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Media says Ukraine’s Rada report on probe to Odessa massacre fabricated

September 09, 2014, 21:48 UTC+3
Thus, journalists noted that a number of important episodes were absent from the Rada-edited version of the report
1 pages in this article
© EPA/ROMAN PILIPEY

ODESSA, September 09. /ITAR-TASS/. The final report about the results of the probe into the massacre in Odessa on May 2, 2014 and into other episodes of violence in other Ukrainian cities that was published by the Verkhovha Rada /parliament/ has been fabricated, Odessa-based media said on Tuesday.

The report of the investigation commission set up within the Verkhovna Rada was presented to journalists by the commission’s secretary Svetlana Fabrikant.

Thus, journalists noted that a number of important episodes were absent from the Rada-edited version of the report. Thus, it omitted witnesses’ evidence proving the involvement of Andryi Paruby, the secretary of Ukraine’s National Security and Defense Council, in the organization of the Odessa massacre. Paruby, chief of Ukraine’s Security Council Valentin Nalivaichenko and Interior Minister Arsen Avakov refused to talk with the commission’s members.

The report, according to the media, lacked evidence of numerous witnesses about involvement in the riots of about 500 radicals of the Kiev’ Maidan who had been accommodated in Odessa with the help of the region’s governor, Vladimir Nemirovsky.

The final report did not mention the names of the leader of the Odessa branch of the Udar party, Andrei Yusov and other local “maidan” leaders, who instigated radical nationalists to set ablaze a tent camp of pro-federalism activists and the House of Trade Unions.

A number of amendments, journalists claimed, had been made to put the blame for the May tragedy on “pro-Russian activists.”

According to the final report, it is impossible to arrive at an objective conclusion about the causes of the death of 48 people in Odessa on May 2 due to the lack of state-of-the-art equipment. The only conclusion of the lawmakers was that after the camp of federalization activists had been set on fire, they tried to find shelter in the House of Trade Unions that was also set ablaze. As many as 48 people were killed in the fire - seven women and 41 men. Forensic examination revealed that nine people had died from carbon monoxide intoxication, 13 had died from combustion gas intoxication, 12 had died from burns, eight had died from injuries as they jumped out of windows, and six had died from gun wounds. One of those killed in the House of Trade Unions has not yet been identified.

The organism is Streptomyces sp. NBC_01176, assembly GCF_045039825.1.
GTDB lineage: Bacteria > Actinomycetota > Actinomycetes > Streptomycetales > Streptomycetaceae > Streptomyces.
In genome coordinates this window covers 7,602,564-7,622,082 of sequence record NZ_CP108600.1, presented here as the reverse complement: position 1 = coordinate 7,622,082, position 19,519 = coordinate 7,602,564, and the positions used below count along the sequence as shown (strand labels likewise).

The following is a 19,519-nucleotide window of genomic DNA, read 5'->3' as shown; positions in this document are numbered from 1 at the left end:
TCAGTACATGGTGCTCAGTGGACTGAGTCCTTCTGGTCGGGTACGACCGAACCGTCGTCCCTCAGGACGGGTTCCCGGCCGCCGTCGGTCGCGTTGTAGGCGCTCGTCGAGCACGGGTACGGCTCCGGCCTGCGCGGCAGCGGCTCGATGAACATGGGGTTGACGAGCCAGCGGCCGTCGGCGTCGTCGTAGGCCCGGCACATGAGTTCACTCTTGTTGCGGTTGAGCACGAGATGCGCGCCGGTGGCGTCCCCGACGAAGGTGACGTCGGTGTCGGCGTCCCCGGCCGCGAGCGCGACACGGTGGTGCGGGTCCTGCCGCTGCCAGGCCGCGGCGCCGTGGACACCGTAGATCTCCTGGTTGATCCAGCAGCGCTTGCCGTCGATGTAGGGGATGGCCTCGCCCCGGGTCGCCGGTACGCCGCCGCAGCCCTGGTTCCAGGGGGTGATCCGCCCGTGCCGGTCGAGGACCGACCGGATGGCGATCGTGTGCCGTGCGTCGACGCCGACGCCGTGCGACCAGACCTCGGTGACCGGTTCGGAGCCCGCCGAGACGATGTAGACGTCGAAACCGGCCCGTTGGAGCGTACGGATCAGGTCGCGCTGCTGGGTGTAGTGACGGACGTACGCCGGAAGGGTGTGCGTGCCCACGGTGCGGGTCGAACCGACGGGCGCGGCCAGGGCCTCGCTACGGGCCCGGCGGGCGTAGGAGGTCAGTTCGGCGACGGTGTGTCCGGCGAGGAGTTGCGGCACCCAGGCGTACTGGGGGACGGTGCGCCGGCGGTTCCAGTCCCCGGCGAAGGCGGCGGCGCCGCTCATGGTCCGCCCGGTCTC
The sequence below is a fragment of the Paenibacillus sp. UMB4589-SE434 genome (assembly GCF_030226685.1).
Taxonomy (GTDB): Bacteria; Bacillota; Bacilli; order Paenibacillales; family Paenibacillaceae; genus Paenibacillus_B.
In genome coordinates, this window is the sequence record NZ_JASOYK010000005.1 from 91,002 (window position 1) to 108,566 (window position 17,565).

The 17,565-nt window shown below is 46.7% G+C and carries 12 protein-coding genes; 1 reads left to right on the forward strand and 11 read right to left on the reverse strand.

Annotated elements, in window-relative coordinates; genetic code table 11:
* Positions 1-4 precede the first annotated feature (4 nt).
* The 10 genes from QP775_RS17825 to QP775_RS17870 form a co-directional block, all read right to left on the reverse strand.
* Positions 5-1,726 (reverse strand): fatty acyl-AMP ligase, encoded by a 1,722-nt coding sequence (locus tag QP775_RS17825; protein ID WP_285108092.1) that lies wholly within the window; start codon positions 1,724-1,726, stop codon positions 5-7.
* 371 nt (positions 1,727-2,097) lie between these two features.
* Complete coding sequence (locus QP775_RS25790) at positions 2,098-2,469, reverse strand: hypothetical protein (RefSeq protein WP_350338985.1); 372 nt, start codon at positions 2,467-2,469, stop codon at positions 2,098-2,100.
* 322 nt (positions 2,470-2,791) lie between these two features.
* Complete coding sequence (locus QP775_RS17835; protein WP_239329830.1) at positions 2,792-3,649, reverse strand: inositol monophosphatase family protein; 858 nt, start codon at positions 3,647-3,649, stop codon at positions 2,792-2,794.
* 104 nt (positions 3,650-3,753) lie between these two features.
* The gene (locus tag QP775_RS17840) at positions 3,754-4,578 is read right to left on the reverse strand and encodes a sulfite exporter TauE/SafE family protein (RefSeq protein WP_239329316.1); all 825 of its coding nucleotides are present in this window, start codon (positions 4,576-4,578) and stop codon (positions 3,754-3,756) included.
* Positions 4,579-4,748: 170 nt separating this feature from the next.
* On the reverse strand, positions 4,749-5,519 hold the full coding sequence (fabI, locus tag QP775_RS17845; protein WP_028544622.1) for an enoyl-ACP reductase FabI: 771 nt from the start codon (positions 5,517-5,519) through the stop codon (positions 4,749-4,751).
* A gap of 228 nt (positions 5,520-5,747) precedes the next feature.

Unrest in the southern Ukrainian port city of Odessa started on May 2, when football fans from the east Ukrainian city of Kharkiv marched along city streets with Right Sector radicals and supporters from Kiev's Maidan Self-Defense Force. Clashes broke out between them and activists seeking a referendum on the issue of Ukrainian federalisation and Russian's official status as a state language. At least 48 people died and more than 200 were injured in clashes in Odessa after radicals set ablaze the regional House of Trade Unions, where pro-federalisation activists had taken refuge, and a tent camp near it where they had been collecting signatures in support of the referendum.

Maidan is the name for downtown Kiev's Independence Square, which is the symbol of Ukrainian protests. The words “Maidan” and “Euromaidan” are used as a collective name for anti-government protests in Ukraine that started when President Viktor Yanukoviyh refused to sign an association agreement with the European Union last year to study the deal more thoroughly.

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